Tisdall highlighted the differences in the organization about who is in charge, how best to achieve U.N. Security Council reform and, for example, territorial disputes between India  and China. Quoting George Magnus from Prospect magazine, Tisdall highlighted the rampant corruption in Indian Government, stating that “India is certainly no paragon of virtue when it comes to corruption, nor is its economic infrastructure efficient.”

Unfortunately, two incidents around the Goa Summit highlighted the difference between ‘Shining India’ and the real India; and exposed India’s infrastructure deficiencies and corruption, with a circulating rumor of a bridge collapsing, causing a stampede that killed dozens in Varnasi and a fire at Bhubaneswar’s SUM Hospital, which killed and injured scores of patients.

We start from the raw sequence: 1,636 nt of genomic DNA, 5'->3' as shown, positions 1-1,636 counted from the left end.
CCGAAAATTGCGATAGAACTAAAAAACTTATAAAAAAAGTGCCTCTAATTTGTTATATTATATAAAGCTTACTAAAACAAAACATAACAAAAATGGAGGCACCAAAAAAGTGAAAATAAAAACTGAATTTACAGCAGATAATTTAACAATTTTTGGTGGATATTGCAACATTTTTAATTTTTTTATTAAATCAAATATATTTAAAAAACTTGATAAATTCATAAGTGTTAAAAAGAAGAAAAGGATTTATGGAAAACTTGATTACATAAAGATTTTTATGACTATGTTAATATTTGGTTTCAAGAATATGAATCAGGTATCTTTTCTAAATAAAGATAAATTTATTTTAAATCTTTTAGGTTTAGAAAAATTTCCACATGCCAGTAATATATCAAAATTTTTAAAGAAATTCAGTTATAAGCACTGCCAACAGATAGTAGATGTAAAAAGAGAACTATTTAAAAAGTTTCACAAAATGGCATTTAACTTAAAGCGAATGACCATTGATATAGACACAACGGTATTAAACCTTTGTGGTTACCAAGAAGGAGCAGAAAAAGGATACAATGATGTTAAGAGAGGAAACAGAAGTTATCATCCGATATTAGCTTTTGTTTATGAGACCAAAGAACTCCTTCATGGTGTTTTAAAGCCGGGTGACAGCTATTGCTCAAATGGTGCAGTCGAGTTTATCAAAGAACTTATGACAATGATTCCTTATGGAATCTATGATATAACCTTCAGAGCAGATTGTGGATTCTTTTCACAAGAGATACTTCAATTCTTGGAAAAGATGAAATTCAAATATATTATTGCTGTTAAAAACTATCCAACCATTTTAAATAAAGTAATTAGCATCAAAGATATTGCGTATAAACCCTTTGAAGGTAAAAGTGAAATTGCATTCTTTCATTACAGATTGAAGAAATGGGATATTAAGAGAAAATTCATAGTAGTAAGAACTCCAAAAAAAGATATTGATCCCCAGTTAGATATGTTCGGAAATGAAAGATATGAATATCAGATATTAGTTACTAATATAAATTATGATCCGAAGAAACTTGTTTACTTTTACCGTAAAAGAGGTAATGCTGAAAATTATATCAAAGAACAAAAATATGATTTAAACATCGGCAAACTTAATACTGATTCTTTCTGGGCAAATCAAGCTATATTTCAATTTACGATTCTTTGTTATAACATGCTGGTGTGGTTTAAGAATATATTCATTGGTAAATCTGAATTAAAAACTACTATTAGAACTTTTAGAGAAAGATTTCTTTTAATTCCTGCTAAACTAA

In the realpolitik front, things have been shaping differently in Asia.

This summer India and Japan displayed their U.S.-sponsored maritime prowess, Malabar, as boasted by NDTV on June 18: India, Japan and the U.S. began their marine war games, Malabar Exercise, near Okinawa Island – about 400 kilometers from the contested Senkaku Islands – hunting for Chinese submarines, ships, recreating a scenario of countering a hostile Chinese People’s Liberation Army (Navy).

Holding of such an exercise a stone’s throw away from the sensitive South China Sea was designed to convey a very strong message to China, that the new coalition of Asia’s Democratic Security Diamond envisaged by Shinzo Abe is becoming a reality.